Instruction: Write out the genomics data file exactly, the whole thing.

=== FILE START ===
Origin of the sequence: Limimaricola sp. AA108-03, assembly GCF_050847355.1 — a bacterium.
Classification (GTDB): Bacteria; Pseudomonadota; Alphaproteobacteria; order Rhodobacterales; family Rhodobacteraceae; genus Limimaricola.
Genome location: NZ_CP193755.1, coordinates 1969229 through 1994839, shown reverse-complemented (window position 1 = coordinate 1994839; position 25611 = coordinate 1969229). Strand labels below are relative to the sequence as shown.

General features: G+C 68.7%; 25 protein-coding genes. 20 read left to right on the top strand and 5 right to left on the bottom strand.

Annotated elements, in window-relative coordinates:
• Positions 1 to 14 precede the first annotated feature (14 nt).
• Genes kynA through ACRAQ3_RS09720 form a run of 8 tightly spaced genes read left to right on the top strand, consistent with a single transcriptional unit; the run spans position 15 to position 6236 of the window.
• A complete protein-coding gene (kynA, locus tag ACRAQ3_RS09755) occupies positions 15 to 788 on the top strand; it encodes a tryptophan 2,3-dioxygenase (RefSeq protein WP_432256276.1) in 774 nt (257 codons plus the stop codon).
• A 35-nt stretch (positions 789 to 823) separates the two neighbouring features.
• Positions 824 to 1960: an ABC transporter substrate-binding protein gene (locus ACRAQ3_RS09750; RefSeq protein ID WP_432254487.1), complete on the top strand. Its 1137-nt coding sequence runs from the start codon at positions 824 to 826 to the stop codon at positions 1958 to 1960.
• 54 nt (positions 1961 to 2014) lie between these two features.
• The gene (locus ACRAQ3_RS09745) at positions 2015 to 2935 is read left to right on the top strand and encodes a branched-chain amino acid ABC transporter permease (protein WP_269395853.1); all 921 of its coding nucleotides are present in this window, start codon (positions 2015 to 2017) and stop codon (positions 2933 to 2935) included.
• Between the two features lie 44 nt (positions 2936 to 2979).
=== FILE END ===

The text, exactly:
Origin of the sequence: Limimaricola sp. AA108-03, assembly GCF_050847355.1 — a bacterium.
Classification (GTDB): Bacteria; Pseudomonadota; Alphaproteobacteria; order Rhodobacterales; family Rhodobacteraceae; genus Limimaricola.
Genome location: NZ_CP193755.1, coordinates 1969229 through 1994839, shown reverse-complemented (window position 1 = coordinate 1994839; position 25611 = coordinate 1969229). Strand labels below are relative to the sequence as shown.

General features: G+C 68.7%; 25 protein-coding genes. 20 read left to right on the top strand and 5 right to left on the bottom strand.

Annotated elements, in window-relative coordinates:
• Positions 1 to 14 precede the first annotated feature (14 nt).
• Genes kynA through ACRAQ3_RS09720 form a run of 8 tightly spaced genes read left to right on the top strand, consistent with a single transcriptional unit; the run spans position 15 to position 6236 of the window.
• A complete protein-coding gene (kynA, locus tag ACRAQ3_RS09755) occupies positions 15 to 788 on the top strand; it encodes a tryptophan 2,3-dioxygenase (RefSeq protein WP_432256276.1) in 774 nt (257 codons plus the stop codon).
• A 35-nt stretch (positions 789 to 823) separates the two neighbouring features.
• Positions 824 to 1960: an ABC transporter substrate-binding protein gene (locus ACRAQ3_RS09750; RefSeq protein ID WP_432254487.1), complete on the top strand. Its 1137-nt coding sequence runs from the start codon at positions 824 to 826 to the stop codon at positions 1958 to 1960.
• 54 nt (positions 1961 to 2014) lie between these two features.
• The gene (locus ACRAQ3_RS09745) at positions 2015 to 2935 is read left to right on the top strand and encodes a branched-chain amino acid ABC transporter permease (protein WP_269395853.1); all 921 of its coding nucleotides are present in this window, start codon (positions 2015 to 2017) and stop codon (positions 2933 to 2935) included.
• Between the two features lie 44 nt (positions 2936 to 2979).